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Diesel plant suffers 'significant malfunction'

Becky Vargo • Jul 25, 2017 at 1:36 PM

Heavy black smoke filled the air and soot landed on the ground downwind as the Grand Haven Board of Light & Power ran some tests at its Harbor Drive diesel plant Tuesday morning.

The municipal utility’s power supply manager, Erik Booth, said some new controls were installed on the old plant recently and testing was planned for Tuesday.

Puffs of the black smoke could be seen on and off throughout the morning as crews ran the tests.

Grand Haven Department of Public Safety crews responded to the plant early Tuesday afternoon when the black smoke covered Harbor Drive in front of the plant and across from the Coast Guard station. 

People calling Central Dispatch thought there was a commercial fire, but Booth said there wasn’t one.

Booth explained that the pilot runs on fuel oil. When that gets to a certain power level, workers can throw a switch and convert to a different fuel. The power never got to that level on Tuesday, he said.

Officials decided to stop testing early in the afternoon until they could determine the problem.

The power company’s administrative services manager, Renee Molyneux, released this statement later Tuesday: “Early this afternoon there was a significant malfunction while operating the last remaining engine in the Grand Haven Board of Light & Power Diesel Plant, which caused a plume of black smoke to cascade over the downtown area. Plant operators took immediate action to safely take the unit down and will be troubleshooting the engine and controls to determine the reason for the malfunction. There was no fire in the building and no injury to any of the plant staff. The (Michigan) Department of Environmental Quality was also made aware of the engine malfunction and resulting smoke from the plant.”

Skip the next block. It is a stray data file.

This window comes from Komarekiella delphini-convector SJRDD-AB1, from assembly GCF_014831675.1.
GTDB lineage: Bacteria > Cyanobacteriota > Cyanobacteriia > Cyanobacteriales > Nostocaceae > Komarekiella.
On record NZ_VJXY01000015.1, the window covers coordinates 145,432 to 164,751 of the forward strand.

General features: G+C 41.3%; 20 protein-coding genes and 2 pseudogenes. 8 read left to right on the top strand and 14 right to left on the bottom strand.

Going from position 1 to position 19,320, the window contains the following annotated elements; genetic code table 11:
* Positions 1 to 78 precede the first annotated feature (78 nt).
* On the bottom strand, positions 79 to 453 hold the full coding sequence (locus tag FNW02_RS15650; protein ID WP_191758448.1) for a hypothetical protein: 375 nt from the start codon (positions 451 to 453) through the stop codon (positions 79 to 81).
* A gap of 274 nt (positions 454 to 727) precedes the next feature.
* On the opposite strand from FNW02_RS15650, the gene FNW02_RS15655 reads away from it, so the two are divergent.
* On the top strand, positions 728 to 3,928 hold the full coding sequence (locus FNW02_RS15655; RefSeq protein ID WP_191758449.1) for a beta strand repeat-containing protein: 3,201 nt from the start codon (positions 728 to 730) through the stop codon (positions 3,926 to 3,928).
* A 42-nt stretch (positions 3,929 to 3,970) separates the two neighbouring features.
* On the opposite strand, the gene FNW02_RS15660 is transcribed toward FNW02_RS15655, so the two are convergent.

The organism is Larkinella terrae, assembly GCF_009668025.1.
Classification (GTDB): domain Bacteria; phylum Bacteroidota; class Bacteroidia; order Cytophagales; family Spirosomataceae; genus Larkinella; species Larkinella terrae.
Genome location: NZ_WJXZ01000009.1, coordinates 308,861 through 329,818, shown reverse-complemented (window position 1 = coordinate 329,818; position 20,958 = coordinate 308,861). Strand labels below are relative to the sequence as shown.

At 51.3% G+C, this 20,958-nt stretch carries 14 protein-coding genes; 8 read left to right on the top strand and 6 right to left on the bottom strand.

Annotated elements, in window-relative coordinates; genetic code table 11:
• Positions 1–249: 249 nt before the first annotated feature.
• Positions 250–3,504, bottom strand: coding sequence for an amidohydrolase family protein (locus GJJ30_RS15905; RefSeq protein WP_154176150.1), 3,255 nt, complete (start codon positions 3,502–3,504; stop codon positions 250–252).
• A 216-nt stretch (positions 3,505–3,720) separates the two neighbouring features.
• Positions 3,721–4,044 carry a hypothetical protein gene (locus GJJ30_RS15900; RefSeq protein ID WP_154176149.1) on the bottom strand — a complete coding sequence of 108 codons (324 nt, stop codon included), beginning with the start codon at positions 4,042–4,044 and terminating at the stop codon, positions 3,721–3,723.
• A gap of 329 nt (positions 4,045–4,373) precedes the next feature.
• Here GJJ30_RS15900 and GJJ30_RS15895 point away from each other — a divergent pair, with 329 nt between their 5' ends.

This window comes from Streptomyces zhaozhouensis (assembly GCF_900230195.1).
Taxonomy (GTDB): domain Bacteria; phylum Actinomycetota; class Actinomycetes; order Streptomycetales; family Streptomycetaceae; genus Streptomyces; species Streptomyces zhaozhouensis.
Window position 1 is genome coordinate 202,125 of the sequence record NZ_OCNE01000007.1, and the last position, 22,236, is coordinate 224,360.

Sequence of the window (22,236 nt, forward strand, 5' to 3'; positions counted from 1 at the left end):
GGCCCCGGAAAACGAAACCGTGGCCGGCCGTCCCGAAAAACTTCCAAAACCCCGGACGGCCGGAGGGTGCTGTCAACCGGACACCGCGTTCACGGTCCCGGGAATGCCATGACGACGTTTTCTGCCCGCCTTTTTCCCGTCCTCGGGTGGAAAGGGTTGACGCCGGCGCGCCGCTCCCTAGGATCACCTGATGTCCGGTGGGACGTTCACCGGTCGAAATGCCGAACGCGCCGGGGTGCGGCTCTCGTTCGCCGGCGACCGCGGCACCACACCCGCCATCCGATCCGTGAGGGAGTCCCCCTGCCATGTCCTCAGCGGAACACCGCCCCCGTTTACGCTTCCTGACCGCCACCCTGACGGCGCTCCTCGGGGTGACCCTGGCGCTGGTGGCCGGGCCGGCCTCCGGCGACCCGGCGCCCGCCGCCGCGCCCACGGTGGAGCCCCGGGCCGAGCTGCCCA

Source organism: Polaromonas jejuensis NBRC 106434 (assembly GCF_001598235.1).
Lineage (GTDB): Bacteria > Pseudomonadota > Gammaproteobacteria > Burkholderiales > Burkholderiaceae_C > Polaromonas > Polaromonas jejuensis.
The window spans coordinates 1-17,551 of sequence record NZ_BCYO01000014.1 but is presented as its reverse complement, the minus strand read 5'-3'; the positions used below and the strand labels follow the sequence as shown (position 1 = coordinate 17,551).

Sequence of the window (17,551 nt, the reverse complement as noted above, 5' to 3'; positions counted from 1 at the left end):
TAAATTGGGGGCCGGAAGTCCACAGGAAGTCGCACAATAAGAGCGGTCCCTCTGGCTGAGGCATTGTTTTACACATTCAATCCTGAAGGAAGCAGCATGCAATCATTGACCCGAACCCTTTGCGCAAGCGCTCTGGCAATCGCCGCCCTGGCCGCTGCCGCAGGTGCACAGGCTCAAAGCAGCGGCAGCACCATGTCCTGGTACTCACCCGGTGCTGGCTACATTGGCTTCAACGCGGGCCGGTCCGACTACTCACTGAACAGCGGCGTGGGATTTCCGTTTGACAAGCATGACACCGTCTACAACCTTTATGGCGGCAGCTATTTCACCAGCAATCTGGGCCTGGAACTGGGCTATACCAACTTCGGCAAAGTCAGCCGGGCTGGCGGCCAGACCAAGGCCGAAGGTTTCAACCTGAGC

Molyneux said the engine was installed in 1974 and that it was designed to start up on diesel fuel, then convert to natural gas.

“New controls were installed in June 2017,” she said. “The engine has been operated at various times since the new controls were installed with no issues converting from fuel oil to natural gas and very little smoke coming out of the stack from the startup of diesel fuel.”

Tuesday’s malfunction “unfortunately” resulted in a significant amount of smoke that carried ash particles from the combustion of diesel fuel, Molyneux said.

Meanwhile, Bill Latta, a resident of the adjacent Sandpiper condominiums, showed up and told Booth that there was soot all over the place. Latta was already cleaning outdoor furniture with a power washer when the soot started to fall.

Booth said the power company would work with the neighbors on cleanup.

“The Board of Light & Power sincerely apologizes for this issue and accepts full responsibility,” said the utility’s general manager, David Walters. “We encourage anyone with a complaint or health concern to call our staff at 846-6250. This is our community and we care very deeply when these events occur, and will be taking every measure possible to ensure that they do not happen again.”

Grand Haven Board of Light & Power serves approximately 13,700 customers in the Grand Haven area.

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